July 20, 2021 Volume 17 Issue 27

Motion Control News & Products

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What are piezoelectric active shims?

Active shims, such as PIRest from Physik Instrumente, can readjust the gap between two components in a machine at any time with nanometer precision. Due to the piezo element's high resolution down to the nanometer range, active shims cover applications in classical mechanical precision engineering, as well as the alignment of optical components in astronomy, semiconductor manufacturing, and in materials research employing beam-line instrumentation.
Read the full article.

Integrated motor/actuator replaces hydraulics

Curtiss-Wright's Actuation Division has just released its newest integrated motor/actuator, the Exlar GTX060. This is the third frame size in the GTX series of industrial electromechanical actuators. The GTX Series offers force, precision, and repeatability while eliminating or minimizing the maintenance and inefficiencies typical of fluid power alternatives. With continuous force ratings up to 2,668 N (600 lbf) and speeds to 1,016 mm/sec (40 in./sec) in both VAC and VDC power options, the GTX060's compact form can be applied across a wide range of automation applications.
Learn more.

Critical medical applications demand top-quality motion

Surgical robotics systems offer an overwhelming advantage over traditional methods: improved precision and speed, faster patient healing, and a reduced margin of error. For minimally invasive procedures requiring this level of precision, performance, and reliability, the engineers of surgical robotics systems depend on FAULHABER motion systems.
Read the full article.

Pick, measure, and sort small parts with one robotic workstation

New Scale Robotics has introduced its Q-Span Automated Small-Part Measurement Systems for quality control (QC) teams in high-mix, small-batch manufacturing environments. Q-Span Systems combine robotic pick-and-place with automated measurement of small parts. They easily integrate into existing workflows in the QC lab or on the production floor, and automate the tedious manual process of measuring parts with digital calipers.
Learn more.

Universal Robots develops interface for Siemens engineering portal

Integrating Universal Robots' collaborative robots into complex machines and manufacturing environments will soon be a process machine builders and systems integrators can handle seamlessly through one of the world's leading automation platforms: Siemens' TIA (Totally Integrated Automation) portal.
Read the full article.

Voice coil stages and actuators for precise motion

Because of their small dimensions, voice coil motors are often integrated in compact stages, actuators, and fast tip/tilt mirror platforms. These devices are driven by an electromagnetic motor consisting of a moving coil winding and a fixed magnet (the opposite is also possible). By precisely controlling the electric current in the coil, the magnetic force (Lorenz force) -- and thus, acceleration, velocity, and position -- can be varied very accurately.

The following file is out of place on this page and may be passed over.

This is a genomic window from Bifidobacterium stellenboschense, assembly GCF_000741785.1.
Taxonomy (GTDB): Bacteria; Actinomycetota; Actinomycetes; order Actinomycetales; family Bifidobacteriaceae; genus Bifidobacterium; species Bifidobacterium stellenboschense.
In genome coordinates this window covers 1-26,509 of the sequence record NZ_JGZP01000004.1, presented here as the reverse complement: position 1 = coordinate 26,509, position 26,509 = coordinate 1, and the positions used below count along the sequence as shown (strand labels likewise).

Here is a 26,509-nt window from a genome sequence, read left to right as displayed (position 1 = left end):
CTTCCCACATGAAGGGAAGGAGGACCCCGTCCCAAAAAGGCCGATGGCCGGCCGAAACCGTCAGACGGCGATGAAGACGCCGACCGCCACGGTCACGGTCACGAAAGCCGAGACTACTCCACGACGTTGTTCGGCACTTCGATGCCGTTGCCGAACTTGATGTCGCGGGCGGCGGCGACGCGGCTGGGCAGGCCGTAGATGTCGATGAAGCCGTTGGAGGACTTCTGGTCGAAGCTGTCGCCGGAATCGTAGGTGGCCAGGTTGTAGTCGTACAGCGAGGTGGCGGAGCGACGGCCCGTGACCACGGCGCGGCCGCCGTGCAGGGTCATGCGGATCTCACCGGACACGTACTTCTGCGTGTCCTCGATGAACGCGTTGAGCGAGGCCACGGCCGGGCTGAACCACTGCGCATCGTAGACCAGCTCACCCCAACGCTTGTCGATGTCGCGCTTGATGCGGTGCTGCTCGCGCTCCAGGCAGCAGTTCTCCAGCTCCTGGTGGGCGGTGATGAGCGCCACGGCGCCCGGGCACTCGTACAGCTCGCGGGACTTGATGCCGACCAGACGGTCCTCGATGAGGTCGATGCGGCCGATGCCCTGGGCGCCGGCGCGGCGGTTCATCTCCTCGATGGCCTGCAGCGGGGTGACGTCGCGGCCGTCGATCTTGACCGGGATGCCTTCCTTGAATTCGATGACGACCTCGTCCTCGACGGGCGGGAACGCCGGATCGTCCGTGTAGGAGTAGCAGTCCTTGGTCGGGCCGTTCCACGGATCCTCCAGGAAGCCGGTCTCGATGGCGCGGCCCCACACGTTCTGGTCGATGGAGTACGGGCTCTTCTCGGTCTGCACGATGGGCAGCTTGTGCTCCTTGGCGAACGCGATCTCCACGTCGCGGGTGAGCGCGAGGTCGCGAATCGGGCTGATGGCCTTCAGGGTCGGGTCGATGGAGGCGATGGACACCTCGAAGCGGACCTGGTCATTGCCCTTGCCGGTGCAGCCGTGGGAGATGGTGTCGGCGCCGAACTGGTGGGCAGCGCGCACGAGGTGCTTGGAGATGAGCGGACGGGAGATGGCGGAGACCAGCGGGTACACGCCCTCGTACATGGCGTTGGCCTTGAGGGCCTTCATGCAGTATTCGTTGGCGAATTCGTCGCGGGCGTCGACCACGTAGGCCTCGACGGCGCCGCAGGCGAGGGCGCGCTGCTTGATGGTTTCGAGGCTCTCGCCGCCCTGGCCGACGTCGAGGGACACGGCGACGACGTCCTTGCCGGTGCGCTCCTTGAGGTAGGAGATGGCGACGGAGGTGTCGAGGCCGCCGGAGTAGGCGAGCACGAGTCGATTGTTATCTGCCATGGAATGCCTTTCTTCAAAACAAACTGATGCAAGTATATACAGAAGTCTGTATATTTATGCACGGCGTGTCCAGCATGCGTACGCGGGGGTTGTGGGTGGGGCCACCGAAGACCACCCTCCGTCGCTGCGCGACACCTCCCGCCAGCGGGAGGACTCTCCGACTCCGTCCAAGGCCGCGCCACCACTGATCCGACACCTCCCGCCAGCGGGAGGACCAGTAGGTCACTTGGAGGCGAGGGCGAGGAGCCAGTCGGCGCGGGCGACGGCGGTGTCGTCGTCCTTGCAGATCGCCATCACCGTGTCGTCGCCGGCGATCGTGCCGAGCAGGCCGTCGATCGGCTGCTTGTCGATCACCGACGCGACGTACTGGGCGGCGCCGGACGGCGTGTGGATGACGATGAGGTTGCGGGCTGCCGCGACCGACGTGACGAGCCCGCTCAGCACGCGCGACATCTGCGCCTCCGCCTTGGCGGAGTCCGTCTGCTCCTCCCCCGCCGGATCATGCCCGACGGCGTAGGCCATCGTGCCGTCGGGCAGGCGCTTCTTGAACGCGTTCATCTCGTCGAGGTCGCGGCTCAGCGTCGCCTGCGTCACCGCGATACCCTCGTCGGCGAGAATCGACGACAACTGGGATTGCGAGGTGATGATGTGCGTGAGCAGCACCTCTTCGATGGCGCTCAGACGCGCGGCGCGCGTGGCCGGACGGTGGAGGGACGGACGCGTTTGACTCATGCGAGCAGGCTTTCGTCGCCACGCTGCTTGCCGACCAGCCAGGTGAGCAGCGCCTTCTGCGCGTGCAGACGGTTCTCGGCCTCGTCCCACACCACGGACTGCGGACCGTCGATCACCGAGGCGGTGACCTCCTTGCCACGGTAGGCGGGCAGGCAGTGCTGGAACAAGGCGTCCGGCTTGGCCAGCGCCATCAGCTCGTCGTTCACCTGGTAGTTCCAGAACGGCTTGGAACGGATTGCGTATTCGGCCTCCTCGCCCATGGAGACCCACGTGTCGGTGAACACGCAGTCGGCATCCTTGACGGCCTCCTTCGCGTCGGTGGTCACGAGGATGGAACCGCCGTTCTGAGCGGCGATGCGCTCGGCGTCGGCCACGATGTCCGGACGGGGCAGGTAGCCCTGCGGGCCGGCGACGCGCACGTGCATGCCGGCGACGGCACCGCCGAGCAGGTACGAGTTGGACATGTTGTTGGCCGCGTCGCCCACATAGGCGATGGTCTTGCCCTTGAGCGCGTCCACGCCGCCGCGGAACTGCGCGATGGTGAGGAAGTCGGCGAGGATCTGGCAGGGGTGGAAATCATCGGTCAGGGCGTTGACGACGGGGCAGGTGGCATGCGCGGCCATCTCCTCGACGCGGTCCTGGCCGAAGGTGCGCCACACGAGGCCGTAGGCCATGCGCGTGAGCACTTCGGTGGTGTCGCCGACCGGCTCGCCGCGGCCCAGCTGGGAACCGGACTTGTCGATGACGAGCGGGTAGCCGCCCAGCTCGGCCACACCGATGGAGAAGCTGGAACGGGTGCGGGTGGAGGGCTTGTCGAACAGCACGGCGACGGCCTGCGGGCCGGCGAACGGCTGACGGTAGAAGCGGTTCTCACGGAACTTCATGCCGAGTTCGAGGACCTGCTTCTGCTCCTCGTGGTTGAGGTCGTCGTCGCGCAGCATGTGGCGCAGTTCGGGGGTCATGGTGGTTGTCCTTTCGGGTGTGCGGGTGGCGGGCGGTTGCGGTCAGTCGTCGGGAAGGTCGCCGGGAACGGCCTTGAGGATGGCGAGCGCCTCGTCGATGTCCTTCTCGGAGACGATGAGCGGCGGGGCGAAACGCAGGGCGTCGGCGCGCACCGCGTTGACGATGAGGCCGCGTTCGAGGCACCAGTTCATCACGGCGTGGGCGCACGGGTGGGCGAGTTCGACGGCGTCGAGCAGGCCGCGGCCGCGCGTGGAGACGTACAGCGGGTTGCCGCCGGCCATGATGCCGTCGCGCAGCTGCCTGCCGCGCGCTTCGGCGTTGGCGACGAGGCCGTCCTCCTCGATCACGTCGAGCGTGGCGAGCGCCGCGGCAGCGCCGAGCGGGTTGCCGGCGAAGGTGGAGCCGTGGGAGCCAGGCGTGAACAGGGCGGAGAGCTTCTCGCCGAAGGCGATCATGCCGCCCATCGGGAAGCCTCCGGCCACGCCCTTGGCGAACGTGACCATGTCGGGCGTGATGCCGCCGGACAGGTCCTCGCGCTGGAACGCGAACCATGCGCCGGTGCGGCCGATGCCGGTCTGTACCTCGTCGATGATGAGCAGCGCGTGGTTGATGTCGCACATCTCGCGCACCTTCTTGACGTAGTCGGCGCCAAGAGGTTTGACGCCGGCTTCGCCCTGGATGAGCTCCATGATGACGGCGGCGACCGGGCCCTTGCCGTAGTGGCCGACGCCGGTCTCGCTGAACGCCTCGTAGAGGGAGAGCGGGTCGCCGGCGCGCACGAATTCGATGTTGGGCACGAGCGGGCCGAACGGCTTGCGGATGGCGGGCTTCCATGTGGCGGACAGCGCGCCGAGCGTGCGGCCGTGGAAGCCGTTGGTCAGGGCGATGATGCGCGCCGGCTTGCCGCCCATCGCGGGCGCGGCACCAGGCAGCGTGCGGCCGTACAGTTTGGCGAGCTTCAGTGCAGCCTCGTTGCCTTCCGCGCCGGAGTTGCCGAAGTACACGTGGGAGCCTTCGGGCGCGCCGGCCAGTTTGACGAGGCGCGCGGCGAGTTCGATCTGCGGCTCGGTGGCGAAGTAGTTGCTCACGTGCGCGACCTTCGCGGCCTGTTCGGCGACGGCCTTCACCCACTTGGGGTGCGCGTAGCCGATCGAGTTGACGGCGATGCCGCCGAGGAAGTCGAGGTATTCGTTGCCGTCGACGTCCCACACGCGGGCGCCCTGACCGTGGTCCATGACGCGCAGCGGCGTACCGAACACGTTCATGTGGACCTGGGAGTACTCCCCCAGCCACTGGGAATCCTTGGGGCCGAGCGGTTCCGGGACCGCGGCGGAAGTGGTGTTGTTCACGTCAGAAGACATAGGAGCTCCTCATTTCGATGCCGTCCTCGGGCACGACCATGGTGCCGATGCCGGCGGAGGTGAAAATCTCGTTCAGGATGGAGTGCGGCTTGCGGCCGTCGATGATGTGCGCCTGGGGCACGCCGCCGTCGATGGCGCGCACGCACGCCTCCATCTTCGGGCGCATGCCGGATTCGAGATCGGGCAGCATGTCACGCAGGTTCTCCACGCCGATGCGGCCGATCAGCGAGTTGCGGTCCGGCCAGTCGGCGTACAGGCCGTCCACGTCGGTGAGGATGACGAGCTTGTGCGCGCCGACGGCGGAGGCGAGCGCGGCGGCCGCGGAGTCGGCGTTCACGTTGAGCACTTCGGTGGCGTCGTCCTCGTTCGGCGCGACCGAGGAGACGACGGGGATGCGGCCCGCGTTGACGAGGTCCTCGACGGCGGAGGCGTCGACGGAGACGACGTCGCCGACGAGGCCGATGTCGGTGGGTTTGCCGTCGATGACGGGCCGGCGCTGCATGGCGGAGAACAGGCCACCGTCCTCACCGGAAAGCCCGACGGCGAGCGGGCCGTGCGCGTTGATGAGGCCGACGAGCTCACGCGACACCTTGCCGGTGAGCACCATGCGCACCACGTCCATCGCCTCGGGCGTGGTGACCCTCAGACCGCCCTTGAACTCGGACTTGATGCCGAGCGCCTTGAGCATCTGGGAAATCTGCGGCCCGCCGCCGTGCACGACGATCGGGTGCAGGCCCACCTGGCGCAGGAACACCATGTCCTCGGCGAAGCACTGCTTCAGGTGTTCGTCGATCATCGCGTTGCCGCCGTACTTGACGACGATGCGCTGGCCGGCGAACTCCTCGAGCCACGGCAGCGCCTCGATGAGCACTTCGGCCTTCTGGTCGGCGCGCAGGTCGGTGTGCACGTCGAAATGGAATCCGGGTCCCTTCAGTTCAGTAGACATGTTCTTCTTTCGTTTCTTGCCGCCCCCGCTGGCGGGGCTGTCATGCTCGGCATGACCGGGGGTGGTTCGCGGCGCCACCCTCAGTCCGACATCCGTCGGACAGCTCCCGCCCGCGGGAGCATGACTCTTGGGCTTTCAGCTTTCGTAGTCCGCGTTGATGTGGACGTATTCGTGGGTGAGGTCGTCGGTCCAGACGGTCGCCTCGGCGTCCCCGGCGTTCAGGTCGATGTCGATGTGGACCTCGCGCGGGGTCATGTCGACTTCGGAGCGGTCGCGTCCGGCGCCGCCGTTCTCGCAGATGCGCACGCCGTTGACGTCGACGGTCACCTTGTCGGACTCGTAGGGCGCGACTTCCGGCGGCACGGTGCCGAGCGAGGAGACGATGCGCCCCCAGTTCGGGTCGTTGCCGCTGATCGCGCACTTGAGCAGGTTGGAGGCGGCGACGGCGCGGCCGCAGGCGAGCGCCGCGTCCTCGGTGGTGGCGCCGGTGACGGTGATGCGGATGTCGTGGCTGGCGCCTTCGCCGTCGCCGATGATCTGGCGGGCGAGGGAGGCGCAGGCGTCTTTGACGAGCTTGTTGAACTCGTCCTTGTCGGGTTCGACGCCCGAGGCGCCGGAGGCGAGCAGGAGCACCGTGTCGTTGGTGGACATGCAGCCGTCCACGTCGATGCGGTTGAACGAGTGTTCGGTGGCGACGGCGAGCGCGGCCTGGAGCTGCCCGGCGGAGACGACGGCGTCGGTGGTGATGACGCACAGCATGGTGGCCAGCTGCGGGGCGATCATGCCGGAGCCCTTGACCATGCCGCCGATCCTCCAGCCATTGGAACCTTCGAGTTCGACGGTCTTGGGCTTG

Learn all about voice coil stages and actuators from PI.

Compact, low-noise gearboxes for high loads

With the GP56-N series, the Nanotec product line now also includes low-noise planetary gearboxes for brushless DC motors and stepper motors with flange size 56 and 60 mm. They are ideally suited for applications in medical devices and building automation. The helical toothing allows the teeth to mesh gradually, which results in a smoother transmission of forces so that vibrations and noise are reduced. Planetary gears and the ring gear consist of a high-quality, low-wear plastic, making the new gearboxes quieter than conventional, straight-geared metal gearboxes. Available in one- and two-stage versions in nine different reductions and varying output torques.
Learn more.

Gearless speed reducers with traction drive tech

Stock Drive Products / Sterling Instrument (SDP/SI) has introduced new speed reducers with traction drive technology. Featuring a gearless drive, these speed reducers are highly efficient and feature only six moving parts. They use engineered traction fluid to cool and lubricate, and they generate less heat than conventional drives. Years of development and testing have been invested in this new technology, resulting in a product featuring infinite ratios up to a ratio of 5:1, dramatic reduction of motor torque ripple, low vibration and noise level, and significantly less maintenance than a conventional gearbox.
Learn more.

Exploring Mars with miniature motors

When developing the high-resolution Panoramic Camera on the ExoMars Rover, engineers looked for motors that were extremely compact and could also deliver reliable and precise positioning for the camera-focusing mechanism. FAULHABER Stepper motors were selected for the job, as they precisely position objects with a resolution of 1280 steps per revolution without the need for a separate feedback system, and are more rugged and sturdy than conventional servo motors.
Read the full article.

MAHLE developing highly efficient magnet-free motor for electric vehicles

German automotive industry supplier MAHLE is currently developing a new, highly efficient magnet-free electric motor that does not require rare-earth elements and costs less to produce. The company says the motor's efficiency level has only been achieved by Formula E racing cars so far.